April 21, 2005 4:48 PM PDT

China closing the tech gap?

STANFORD, Calif.--China is rapidly becoming a major force in developing new technology, posing a significant economic threat to the United States.

Alternately, the authoritarian country faces key hurdles in its quest to transform into an innovator, including its lack of free speech.

Both arguments were made here on Thursday at a meeting of the U.S.-China Economic and Security Review Commission, a 12-member panel set up in 2000 to advise the U.S. Congress.

A group of Silicon Valley business leaders and academics from around the country gave varied accounts of China's high-technology development and how the United States should respond to maintain its tech leadership.

Former U.S. Secretary of Defense William Perry expressed doubts that China's rise as a tech powerhouse will carry over to it making its own breakthroughs. Perry, now a senior fellow at the Hoover Institution, told members of the commission that it appears China is not engaging in fundamental research and lacks a culture that encourages innovation.

Trained like the Taiwanese
"What I see from China today is product development," Perry said.

Carl Everett, a partner at venture capital firm Accel Partners, offered a different view. He argued that Chinese technologists are gaining expertise in much the same way the Taiwanese did prior to becoming experts in semiconductor manufacturing. "In the future, China will provide a substantial amount of innovation in our industry," Everett said. "They are being trained today just as the Taiwanese were trained in the 1970s."

In the past few years, China has emerged as a major player in the computer industry. Chinese companies such as Lenovo, which is buying IBM's PC division, are seeking to expand their presence in the world market. In addition, many U.S. tech companies are establishing research centers in China. China's growing technology economy is part of a broader pattern of tech work being shipped abroad that worries some U.S. labor advocates.

Although China's economy has been expanding quickly, doing business there has its hazards, according to Alan Wong, senior counsel for chipmaker Nvidia. Wong, a former U.S. State Department official who stressed that he was not speaking on behalf of Nvidia, said he has heard that China requires companies to use an encryption system to which the government retains a key. The result, he suggested, is that corporate intellectual property may be at risk when data is zapped in and out of the country. "My assumption is anything you put in there, the government can have," Wong said.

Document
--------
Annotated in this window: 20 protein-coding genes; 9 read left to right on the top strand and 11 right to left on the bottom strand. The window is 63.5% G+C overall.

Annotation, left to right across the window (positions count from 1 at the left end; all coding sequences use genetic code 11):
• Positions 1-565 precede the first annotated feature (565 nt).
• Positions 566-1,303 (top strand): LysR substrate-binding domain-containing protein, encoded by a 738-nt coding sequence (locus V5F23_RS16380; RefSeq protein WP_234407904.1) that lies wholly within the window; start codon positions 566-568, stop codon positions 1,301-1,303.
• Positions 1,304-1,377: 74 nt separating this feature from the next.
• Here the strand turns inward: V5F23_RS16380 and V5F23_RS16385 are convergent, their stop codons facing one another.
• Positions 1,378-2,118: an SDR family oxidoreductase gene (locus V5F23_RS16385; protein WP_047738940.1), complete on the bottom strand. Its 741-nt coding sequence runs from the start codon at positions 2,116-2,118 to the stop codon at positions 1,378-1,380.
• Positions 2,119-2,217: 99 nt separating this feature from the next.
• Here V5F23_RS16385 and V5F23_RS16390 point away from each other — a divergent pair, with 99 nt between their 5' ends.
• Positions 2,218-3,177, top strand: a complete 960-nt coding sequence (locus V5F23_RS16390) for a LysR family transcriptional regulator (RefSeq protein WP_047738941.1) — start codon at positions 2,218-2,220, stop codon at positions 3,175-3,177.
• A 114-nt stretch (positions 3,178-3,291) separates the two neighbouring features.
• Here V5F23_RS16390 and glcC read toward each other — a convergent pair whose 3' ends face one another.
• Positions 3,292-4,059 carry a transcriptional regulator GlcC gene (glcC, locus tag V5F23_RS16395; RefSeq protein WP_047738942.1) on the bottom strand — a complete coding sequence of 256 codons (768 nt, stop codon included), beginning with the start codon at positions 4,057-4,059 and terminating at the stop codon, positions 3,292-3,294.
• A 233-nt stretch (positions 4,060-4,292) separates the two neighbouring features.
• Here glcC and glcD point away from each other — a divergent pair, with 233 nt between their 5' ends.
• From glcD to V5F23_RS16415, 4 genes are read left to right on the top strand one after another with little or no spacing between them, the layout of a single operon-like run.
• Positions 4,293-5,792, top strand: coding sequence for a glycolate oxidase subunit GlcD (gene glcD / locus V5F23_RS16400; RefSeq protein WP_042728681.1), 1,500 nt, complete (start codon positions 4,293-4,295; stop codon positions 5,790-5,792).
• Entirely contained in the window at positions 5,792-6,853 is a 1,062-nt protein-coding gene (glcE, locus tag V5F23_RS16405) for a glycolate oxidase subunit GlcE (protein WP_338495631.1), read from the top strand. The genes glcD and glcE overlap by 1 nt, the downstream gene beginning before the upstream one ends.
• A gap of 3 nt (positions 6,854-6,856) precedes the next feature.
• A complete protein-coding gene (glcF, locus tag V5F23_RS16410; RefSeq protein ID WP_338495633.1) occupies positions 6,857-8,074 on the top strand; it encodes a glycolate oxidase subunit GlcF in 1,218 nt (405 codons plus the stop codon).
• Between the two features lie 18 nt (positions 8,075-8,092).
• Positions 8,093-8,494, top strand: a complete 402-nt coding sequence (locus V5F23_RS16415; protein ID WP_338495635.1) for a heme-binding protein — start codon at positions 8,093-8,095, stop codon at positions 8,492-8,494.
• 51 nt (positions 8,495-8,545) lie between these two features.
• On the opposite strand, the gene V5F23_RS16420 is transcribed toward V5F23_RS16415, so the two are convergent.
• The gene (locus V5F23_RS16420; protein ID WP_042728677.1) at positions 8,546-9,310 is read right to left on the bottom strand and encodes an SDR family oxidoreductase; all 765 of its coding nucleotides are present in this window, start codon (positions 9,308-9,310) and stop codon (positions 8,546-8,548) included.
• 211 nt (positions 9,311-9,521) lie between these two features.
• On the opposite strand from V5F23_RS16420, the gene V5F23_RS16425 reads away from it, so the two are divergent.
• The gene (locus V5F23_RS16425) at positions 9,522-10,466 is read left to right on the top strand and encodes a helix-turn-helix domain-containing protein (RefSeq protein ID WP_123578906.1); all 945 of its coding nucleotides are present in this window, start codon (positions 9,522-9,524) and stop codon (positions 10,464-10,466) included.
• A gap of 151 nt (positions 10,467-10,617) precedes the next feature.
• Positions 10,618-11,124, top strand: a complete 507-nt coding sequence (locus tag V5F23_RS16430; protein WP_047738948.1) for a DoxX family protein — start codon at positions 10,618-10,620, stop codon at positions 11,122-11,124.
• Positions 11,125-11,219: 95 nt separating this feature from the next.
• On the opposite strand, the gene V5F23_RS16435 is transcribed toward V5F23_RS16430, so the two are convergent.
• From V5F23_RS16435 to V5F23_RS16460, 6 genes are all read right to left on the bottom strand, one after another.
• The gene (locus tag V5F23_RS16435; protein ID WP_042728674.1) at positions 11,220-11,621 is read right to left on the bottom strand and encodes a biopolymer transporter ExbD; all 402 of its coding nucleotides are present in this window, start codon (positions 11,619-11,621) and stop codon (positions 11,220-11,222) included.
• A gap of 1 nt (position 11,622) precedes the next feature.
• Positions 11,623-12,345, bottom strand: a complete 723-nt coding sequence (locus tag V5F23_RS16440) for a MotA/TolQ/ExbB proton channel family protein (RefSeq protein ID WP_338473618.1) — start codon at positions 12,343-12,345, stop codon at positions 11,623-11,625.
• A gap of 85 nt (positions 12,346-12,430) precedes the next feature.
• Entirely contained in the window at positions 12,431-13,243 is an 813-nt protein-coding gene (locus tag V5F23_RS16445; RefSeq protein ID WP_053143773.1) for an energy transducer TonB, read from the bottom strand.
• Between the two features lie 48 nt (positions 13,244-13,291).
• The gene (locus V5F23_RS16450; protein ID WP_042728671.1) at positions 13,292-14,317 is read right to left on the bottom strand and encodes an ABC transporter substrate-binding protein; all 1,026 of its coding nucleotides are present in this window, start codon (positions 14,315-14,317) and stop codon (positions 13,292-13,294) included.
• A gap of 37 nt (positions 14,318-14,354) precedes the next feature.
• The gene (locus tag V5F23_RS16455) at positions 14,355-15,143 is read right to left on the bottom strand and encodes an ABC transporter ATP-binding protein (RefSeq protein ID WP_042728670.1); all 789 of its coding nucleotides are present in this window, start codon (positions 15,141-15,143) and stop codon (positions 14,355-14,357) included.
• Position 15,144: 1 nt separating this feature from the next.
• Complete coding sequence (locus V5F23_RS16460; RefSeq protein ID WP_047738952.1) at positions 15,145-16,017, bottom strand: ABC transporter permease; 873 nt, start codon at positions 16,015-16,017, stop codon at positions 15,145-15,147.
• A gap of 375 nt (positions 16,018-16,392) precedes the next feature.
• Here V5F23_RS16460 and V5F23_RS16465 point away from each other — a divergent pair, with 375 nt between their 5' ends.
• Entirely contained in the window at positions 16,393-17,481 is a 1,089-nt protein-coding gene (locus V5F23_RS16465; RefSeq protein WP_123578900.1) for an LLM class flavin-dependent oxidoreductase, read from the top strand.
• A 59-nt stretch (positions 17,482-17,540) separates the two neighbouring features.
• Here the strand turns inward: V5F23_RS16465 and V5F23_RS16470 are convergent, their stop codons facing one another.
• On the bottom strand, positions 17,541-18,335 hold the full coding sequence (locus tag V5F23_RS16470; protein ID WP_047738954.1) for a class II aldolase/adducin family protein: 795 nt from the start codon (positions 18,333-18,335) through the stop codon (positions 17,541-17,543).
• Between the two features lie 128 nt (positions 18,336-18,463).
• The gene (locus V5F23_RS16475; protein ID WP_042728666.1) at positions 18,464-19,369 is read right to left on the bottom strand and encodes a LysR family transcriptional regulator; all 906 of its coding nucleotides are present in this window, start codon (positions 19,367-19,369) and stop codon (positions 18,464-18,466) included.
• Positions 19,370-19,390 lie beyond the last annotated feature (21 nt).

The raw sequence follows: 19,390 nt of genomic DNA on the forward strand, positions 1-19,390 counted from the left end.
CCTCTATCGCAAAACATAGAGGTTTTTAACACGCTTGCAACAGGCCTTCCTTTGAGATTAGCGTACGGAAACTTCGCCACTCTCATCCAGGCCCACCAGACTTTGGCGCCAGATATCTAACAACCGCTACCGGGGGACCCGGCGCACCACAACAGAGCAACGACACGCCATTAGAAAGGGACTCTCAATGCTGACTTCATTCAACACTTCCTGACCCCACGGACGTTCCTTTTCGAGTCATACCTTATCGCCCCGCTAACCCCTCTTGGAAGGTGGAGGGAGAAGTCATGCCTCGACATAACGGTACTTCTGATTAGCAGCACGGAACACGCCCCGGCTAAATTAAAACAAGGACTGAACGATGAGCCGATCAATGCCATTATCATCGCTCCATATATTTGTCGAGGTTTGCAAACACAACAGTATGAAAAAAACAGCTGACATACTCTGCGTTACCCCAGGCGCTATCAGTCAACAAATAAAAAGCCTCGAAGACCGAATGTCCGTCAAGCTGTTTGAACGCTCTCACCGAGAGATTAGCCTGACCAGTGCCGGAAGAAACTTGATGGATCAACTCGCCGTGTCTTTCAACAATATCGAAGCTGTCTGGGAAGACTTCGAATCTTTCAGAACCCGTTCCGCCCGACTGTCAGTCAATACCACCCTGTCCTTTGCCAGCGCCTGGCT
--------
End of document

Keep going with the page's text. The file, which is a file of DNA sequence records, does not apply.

Wong also suggested national security may be a real issue in reviewing China's technological growth. "In an effort to assure Western companies that power sources and road access to a given site will be plentiful and well-maintained, Chinese promoters sometimes let slip that infrastructure in the area will receive consistent support and priority because the government wants to attract certain technologies that can be used in the Chinese defense and military industries," Wong said in written testimony to the commission.

13 comments

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It's simple...
They're buying, we're selling.
Posted by TheMidnightCoder (61 comments )
Reply Link Flag
China will surpass the US
if they think that the Chinese will be unable to innovate in the near future. One only needs to look at Japan, Taiwan and South Korea to see just how stupid that line of thinking is.

Additionally, Government-assisted industrial espionage isn't anything new. France has always had a law that requires all companies doing business in France to use their own French encryption. And... Suprise! Surprise! They have the keys too!

Yes, China is still a Communist country that reguates much of its citizen's form of free speech, but they have two intangibles that can quickly overcome that:
1) They have the hunger to be the best in Asia, and then the world.
2) They are also pragmatic. If it will make money, they will do it.

With today's porous borders, it isn't hard for someone to make money in China, and retire elsewhere in comfort.
Posted by Tex Murphy PI (165 comments )
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What are they buying; Food, Concordes or Excursion Fares for Space Travel!
As per the above subject line - one should consider international business as just international business... why should some people in some countries be willing to just through their hands up in the air at the first sign of impending social, economic, technological and scientific challenges (after all after a tornado, an earthquake, a tsuname, a hurrricane... the survivors pick themselves up and attempt to continue with their live again). China is not the Universe - Be prepared to stand up and fight back America just as what was done in the automotive industry a few years ago!

;-)
Posted by (187 comments )
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Oops... correction!
Sorry... "Throw" not "through". Regrets
Posted by (187 comments )
Link Flag
Automotive example
Didn't the Americans lose that fight? Chrysler is no longer American, it's German.

Ford and GM just announced record losses AND have managed to lose even more market share.

That doesn't look like winning to me.
Posted by Tex Murphy PI (165 comments )
Link Flag
You still believe in corporate [America]?
It left us a few years ago. It's now "Global Corporations". Meaning they have no allegiance to any country. They have there very own deity call "The Business". This deity drives their decisions, and relives them of any ethical troubles. The head of Intel says in one breath, you need better education, and then in the next breath, if you don't reduce taxes, I'll build my next plant in another country, like I've all ready done. We're selling out America, and China is buying! It's a different world with Global trade. New rules are being made as we go. Economists are stymied because they have no tried and proven models to work from. Those that predict either doom or prosperity are just guessing. I hope for prosperity, but have very little faith in the Ken Lays of the US.